Sunday, March 18, 2012

Kai Nagata, The Tyee & the Far-left's Ethical Oil Strawman

There was once a time when the left despised McCarthyism.

But as I consider the left's most recent anti-oilsands talking point -- raising the spectre of Chinese communism vis a vis Sinopec's interests in the Alberta oil sands -- it becomes impossible to believe that's still true.

It seems that the left actually loves McCarthyism -- when it's baselessly turned against their opponents.

In a recent YouTube video, produced by far-left propaganda rag The Tyee and uploaded to YouTube by none other than Kai Nagata -- who left a cushy job at CTV because it simply wasn't left-wing enough for him -- two Muppet-esque puppets, K Mart and Ezy E, rap about their dedication to the oilsands.

The video is actually everything you've come to expect from the far-left, a near-three minute mashup of ad hominem attacks on Ezra Levant and Kathryn Marshall. But it concludes with what is actually the most intellectually dishonest argument anti-oilsands argument the left has offered yet: that anyone supporting the oilsands and the Keystone XL pipeline have become handpuppets for Mao Zedong.

Ignore the obvious (that Zedong has been dead since 1976) and the even more obvious (that China is no longer actually a communist state in anything but name) and perhaps this seems like a devastating argument. But considering that the logical and factual shortcomings of the argument are so purely evident, and that individuals like Kagata continue to use it, and a simple, undeniable fact emerges:

These are people who just don't respect the intelligence of Canadians.

Even if China were a communist state, this would also a drastic about-face on the approach the left demanded be taken toward communist states since the 1960s, when the left insisted that the way to approach communist states was to engage with them, not attempt to isolate them. Isolating communist countries, they insisted, would only cause them to re-trench.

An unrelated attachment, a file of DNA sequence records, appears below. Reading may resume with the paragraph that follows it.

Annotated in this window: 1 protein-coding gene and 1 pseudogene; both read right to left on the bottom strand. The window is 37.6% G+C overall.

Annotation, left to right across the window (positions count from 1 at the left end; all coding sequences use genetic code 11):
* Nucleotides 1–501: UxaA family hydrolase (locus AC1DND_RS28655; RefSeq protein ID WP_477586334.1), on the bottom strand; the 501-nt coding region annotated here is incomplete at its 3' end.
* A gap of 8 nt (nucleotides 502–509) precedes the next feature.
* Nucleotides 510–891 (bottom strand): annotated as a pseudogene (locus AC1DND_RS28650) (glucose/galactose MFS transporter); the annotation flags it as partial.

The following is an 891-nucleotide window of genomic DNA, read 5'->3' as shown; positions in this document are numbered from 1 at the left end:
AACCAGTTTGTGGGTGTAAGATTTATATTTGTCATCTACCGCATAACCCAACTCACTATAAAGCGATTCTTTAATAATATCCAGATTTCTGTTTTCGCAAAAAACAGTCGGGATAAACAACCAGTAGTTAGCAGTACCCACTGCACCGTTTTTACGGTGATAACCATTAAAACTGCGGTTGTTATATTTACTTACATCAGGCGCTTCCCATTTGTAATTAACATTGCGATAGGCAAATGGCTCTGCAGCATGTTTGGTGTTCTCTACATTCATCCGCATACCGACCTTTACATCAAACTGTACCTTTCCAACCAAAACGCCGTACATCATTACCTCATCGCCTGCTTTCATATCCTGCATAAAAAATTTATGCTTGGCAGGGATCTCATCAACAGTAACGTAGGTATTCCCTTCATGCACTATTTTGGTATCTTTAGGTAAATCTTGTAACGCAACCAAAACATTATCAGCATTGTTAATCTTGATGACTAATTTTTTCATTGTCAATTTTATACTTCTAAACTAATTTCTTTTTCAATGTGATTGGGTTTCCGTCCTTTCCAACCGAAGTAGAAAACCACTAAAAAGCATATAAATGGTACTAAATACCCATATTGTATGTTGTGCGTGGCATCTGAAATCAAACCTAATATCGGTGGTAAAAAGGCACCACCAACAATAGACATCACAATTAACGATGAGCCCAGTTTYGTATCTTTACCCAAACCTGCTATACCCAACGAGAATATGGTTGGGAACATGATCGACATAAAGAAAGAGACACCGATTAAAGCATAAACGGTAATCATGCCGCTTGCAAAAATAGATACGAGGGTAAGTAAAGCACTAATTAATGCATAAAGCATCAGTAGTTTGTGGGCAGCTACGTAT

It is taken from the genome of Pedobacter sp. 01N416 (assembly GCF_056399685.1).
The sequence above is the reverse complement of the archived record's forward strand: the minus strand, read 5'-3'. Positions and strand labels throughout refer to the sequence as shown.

Not to mention a policy of isolation is just exceedingly poor geo-politics.

Simply put, China is not a country that will simply consent to being isolated, politically or economically. An inability to import oil from the oilsands won't reduce the Chinese economy's demand for oil one iota. Instead, China will seek to satisfy that demand by purchasing even more oil from places like Saudia Arabia, Iran, and the Sudan.

Whether Nagata and the rest of the far-left like this fact or not, that one's inescapable.

So it's a very simple question of whether these people think Chinese funds would be better spent purchasing the most ethical oil on the planet from Canada, or purchasing conflict oil from the Sudan, or oppression oil from Saudi Arabia or Iran.

Regardless of how they may try to squirm out of answering this question, it's predicated on an inescapable fact: China will import oil. Knowing that, it's a question of where they will import that oil from.

And where has their inability to answer this very simple question taken them? Into the dark realm of McCarthyism. One they used to hate, but now they indulge themselves in.

All the ad hominem attacks and McCarthyite strawmen in the world will not change this one inescapable fact, and it will not make this one inescapable question go away.

1 comment:

  1. The non-democratic nation of China owns the largest share of oil sands leases in Northern Alberta. The wealth generated goes back to perpetuate a non-democratic regime.

    But we shouldn't buy 'unethical oil' because it perpetuates non-democratic regimes.

    You attack the left for being simplistic but this logic is equally as simplistic. All the oil in the world is being aggressively pursued and it is being done not on a political basis but an economic one.

    If we don't buy 'unethical oil' someone else does (including eastern Canada) so at the end of the day we still need to discuss Alberta's ecological integrity and the risks associated. The entire 'ethical oil' campaign is a straw man argument because comparisons to nigeria do not influence whether or not the Athabasca river and the populations downstream are slowly being poisoned.

    Also, "isolation is just exceedingly poor geo-politics"... so we should we isolate Saudi Arabia and Sudan... I don't follow this.

    If we're so concerned about China's importation of oil, why don't we strap on conditions and say "you can't extract oil from Alberta if you don't buy from Sudan and Saudi Arabia". But that wouldn't work, because once again economics, not politics dictate petrol markets.

    Environmentalists aren't saying buy from opec, they are saying lets transition to something else and not perpetuate a carbon based energy economy. Land mines: It's not that we should be saying buy land mines from Canada because they are 'ethical' its that land mines are fundamentally bad and we shouldn't pursue them.

    Love always @seldomsmith